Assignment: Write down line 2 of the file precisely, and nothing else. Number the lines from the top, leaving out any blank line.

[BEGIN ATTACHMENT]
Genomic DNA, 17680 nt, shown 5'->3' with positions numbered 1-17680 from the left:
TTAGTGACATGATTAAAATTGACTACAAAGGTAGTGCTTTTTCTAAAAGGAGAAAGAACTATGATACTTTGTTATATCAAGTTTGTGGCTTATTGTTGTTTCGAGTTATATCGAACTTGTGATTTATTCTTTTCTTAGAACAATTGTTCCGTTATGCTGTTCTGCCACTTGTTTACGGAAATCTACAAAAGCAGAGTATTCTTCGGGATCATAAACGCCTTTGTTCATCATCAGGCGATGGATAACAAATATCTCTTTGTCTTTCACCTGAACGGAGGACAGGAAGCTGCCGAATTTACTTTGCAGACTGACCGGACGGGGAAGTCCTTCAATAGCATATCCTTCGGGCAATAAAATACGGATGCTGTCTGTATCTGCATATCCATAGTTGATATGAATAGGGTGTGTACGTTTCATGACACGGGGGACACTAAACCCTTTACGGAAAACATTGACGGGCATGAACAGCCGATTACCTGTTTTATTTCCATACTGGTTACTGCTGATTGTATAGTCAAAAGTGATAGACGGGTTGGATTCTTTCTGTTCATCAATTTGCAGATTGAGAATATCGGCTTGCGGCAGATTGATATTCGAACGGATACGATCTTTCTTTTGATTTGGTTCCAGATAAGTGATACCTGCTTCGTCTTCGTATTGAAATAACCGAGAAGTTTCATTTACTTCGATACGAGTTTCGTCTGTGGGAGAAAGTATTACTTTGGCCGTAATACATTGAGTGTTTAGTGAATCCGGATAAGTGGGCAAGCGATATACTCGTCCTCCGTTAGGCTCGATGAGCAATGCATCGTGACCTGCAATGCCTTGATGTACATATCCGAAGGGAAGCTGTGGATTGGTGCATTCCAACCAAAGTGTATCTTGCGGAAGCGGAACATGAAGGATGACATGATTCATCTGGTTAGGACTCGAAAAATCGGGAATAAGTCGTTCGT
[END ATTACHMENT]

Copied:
TTAGTGACATGATTAAAATTGACTACAAAGGTAGTGCTTTTTCTAAAAGGAGAAAGAACTATGATACTTTGTTATATCAAGTTTGTGGCTTATTGTTGTTTCGAGTTATATCGAACTTGTGATTTATTCTTTTCTTAGAACAATTGTTCCGTTATGCTGTTCTGCCACTTGTTTACGGAAATCTACAAAAGCAGAGTATTCTTCGGGATCATAAACGCCTTTGTTCATCATCAGGCGATGGATAACAAATATCTCTTTGTCTTTCACCTGAACGGAGGACAGGAAGCTGCCGAATTTACTTTGCAGACTGACCGGACGGGGAAGTCCTTCAATAGCATATCCTTCGGGCAATAAAATACGGATGCTGTCTGTATCTGCATATCCATAGTTGATATGAATAGGGTGTGTACGTTTCATGACACGGGGGACACTAAACCCTTTACGGAAAACATTGACGGGCATGAACAGCCGATTACCTGTTTTATTTCCATACTGGTTACTGCTGATTGTATAGTCAAAAGTGATAGACGGGTTGGATTCTTTCTGTTCATCAATTTGCAGATTGAGAATATCGGCTTGCGGCAGATTGATATTCGAACGGATACGATCTTTCTTTTGATTTGGTTCCAGATAAGTGATACCTGCTTCGTCTTCGTATTGAAATAACCGAGAAGTTTCATTTACTTCGATACGAGTTTCGTCTGTGGGAGAAAGTATTACTTTGGCCGTAATACATTGAGTGTTTAGTGAATCCGGATAAGTGGGCAAGCGATATACTCGTCCTCCGTTAGGCTCGATGAGCAATGCATCGTGACCTGCAATGCCTTGATGTACATATCCGAAGGGAAGCTGTGGATTGGTGCATTCCAACCAAAGTGTATCTTGCGGAAGCGGAACATGAAGGATGACATGATTCATCTGGTTAGGACTCGAAAAATCGGGAATAAGTCGTTCGT